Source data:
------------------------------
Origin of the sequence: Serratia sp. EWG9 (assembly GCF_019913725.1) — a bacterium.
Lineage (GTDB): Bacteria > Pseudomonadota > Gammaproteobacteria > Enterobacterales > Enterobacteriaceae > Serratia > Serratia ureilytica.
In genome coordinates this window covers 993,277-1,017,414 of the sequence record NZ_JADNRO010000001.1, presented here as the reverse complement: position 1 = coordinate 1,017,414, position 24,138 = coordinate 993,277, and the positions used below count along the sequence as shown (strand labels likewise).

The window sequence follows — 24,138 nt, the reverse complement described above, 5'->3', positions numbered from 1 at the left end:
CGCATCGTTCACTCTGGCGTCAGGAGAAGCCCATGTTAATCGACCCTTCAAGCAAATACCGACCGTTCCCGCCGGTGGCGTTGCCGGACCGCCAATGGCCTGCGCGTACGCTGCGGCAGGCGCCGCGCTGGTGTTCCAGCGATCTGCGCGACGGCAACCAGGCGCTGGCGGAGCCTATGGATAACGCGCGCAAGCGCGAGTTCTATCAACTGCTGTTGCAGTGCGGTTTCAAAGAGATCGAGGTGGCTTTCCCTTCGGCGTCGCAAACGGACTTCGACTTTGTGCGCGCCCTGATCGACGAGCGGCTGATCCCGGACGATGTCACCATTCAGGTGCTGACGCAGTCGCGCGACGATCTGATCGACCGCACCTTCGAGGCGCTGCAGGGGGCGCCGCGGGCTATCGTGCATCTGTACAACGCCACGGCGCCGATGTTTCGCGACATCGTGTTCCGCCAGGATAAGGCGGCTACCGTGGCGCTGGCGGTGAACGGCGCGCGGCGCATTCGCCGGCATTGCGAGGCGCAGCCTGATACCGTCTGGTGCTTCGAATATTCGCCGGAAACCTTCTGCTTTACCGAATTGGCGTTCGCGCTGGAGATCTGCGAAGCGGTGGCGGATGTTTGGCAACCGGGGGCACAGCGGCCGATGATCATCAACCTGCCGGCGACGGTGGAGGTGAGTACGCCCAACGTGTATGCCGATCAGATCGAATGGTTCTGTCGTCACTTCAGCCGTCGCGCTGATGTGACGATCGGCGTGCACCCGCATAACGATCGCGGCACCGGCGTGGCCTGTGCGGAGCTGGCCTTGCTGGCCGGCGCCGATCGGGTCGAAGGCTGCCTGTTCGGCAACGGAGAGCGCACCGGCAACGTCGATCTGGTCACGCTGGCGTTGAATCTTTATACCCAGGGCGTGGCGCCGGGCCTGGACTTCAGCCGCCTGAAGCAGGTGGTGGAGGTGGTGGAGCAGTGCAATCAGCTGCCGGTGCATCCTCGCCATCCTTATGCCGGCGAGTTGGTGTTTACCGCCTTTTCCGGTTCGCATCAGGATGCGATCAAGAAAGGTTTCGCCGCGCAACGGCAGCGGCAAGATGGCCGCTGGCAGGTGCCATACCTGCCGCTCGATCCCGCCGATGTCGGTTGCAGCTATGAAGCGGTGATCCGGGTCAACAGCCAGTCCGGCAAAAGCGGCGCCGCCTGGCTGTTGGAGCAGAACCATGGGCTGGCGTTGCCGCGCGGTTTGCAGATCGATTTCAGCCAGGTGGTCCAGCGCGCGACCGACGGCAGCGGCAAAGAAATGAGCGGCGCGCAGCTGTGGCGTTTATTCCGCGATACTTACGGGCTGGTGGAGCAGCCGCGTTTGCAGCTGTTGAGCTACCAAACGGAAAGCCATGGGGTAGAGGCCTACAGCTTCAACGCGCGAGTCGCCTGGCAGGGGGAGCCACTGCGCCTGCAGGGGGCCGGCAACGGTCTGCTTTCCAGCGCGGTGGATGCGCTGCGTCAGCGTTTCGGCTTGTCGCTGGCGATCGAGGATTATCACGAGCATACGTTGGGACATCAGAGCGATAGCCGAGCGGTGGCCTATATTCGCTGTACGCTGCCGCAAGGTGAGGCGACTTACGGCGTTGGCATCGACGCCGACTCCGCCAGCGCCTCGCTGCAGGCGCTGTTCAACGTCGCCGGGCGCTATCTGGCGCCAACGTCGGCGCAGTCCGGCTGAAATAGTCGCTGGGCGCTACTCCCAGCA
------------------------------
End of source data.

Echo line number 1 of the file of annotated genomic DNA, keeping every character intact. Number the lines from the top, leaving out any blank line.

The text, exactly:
Origin of the sequence: Serratia sp. EWG9 (assembly GCF_019913725.1) — a bacterium.